Many of the letters describe the problem as a private dispute between the Tiki Bar and two local residents. This also isn’t true. More than a dozen residents have complained to either the Chief of Police or to one or more town commissioners that the enjoyment of their homes has been disturbed by loud musical performances at five different venues. Some of the complainants live nearly half a mile from the performance sites. No complaining resident ever requested prohibiting outdoor music. They do want to know why the music has to be so loud, why it has to be so frequent and why it has to last so late. None of the music supporters has provided answers to these questions.
How loud is the music? Last August 2 one of our commissioners measured the dB level on Hodges in front of The Bean, 150 feet from a band at the Tiki Bar. The level was 83 dB. From that, one can calculate the sound level at the bandstand as 120 to 130 dB. That’s between the sound level of a jackhammer and that of a machine gun. The National Institute for Occupational Safety and Health (NIOSH) recommends limiting exposure to noise of 120 dB to nine seconds, and to 130 dB to less than one second. So not only does such a sound level annoy the neighbors, it may be dangerous to the hearing of patrons.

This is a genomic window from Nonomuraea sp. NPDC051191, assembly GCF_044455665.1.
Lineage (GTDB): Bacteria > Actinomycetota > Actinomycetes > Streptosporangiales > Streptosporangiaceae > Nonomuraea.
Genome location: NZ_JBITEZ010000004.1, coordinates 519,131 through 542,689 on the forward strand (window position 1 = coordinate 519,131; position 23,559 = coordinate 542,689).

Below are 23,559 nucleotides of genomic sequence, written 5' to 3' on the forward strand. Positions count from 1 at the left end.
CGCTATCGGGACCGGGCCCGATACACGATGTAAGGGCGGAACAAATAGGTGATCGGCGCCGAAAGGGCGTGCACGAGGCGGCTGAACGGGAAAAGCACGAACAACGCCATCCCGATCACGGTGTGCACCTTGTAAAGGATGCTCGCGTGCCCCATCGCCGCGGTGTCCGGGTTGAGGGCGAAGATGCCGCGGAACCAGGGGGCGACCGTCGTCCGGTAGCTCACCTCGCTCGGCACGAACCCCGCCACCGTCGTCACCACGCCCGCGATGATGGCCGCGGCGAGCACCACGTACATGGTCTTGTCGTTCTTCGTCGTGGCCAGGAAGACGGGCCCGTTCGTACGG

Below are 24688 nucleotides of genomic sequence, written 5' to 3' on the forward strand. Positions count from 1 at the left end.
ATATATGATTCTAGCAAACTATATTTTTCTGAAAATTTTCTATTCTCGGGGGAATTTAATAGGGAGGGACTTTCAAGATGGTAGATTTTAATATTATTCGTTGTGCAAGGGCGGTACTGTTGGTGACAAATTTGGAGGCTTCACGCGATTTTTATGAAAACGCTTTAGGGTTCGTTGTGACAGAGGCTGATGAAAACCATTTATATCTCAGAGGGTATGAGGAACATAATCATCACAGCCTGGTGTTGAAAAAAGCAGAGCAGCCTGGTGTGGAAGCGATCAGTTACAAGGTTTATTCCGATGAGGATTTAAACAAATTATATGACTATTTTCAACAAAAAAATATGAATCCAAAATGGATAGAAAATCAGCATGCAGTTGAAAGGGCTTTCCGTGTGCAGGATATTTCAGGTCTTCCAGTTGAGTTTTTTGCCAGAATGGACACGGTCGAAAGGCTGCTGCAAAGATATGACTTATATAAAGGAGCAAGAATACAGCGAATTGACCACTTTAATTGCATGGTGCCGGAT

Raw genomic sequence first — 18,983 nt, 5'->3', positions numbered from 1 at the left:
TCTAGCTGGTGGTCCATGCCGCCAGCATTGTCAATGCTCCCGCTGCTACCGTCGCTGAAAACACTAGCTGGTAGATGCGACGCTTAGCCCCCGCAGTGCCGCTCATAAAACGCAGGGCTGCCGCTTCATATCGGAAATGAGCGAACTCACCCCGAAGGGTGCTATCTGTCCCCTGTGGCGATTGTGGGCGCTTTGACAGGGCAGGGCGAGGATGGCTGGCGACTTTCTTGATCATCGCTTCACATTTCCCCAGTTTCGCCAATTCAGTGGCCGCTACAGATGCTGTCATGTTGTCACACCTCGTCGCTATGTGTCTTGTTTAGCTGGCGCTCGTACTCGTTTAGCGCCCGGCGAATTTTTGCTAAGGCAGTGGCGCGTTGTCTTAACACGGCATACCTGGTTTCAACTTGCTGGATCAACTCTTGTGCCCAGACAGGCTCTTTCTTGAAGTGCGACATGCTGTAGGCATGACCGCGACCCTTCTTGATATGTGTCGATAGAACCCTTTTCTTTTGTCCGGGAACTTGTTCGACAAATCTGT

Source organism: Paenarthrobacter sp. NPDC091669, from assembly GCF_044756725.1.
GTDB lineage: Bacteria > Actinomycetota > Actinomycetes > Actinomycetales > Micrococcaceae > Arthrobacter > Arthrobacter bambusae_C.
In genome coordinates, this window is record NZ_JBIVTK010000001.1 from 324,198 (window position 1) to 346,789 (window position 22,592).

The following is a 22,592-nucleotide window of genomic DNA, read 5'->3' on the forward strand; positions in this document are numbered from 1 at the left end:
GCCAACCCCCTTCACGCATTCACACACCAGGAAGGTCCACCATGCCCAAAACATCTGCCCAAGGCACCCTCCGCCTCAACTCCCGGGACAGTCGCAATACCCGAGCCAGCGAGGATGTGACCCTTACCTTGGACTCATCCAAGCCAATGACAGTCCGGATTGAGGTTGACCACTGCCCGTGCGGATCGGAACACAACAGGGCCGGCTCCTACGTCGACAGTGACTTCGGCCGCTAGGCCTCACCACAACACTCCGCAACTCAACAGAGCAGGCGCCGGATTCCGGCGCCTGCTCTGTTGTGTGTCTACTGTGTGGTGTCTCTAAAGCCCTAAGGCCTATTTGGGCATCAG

Using a simple physical rule for sound (the inverse square rule), one can calculate that a sound level of 83 dB on Hodges street in front of The Bean would diminish to about 71 – 73 dB at the back deck of South Water Street residences. For comparison, that’s louder than a vacuum cleaner, clacking typewriter or piano playing in your house. But you can’t turn it off. Many people would find that annoying if they are trying to sleep in the next room, read a book, converse with a dinner guest or listen to their own choice of music – in other words, to enjoy the use of their home.
A problem with our current noise ordinance is that we set no measurable, objective standard. It is a violation of our ordinance to make any noise which, “because of its volume level, duration and character annoys, disturbs, injures or endangers the comfort, health, peace, or safety of reasonable persons of ordinary sensibilities within the limits of the Town.” This makes it hard for business owners, musical performers, nearby residents or the Chief of Police to know when enforcement action is necessary.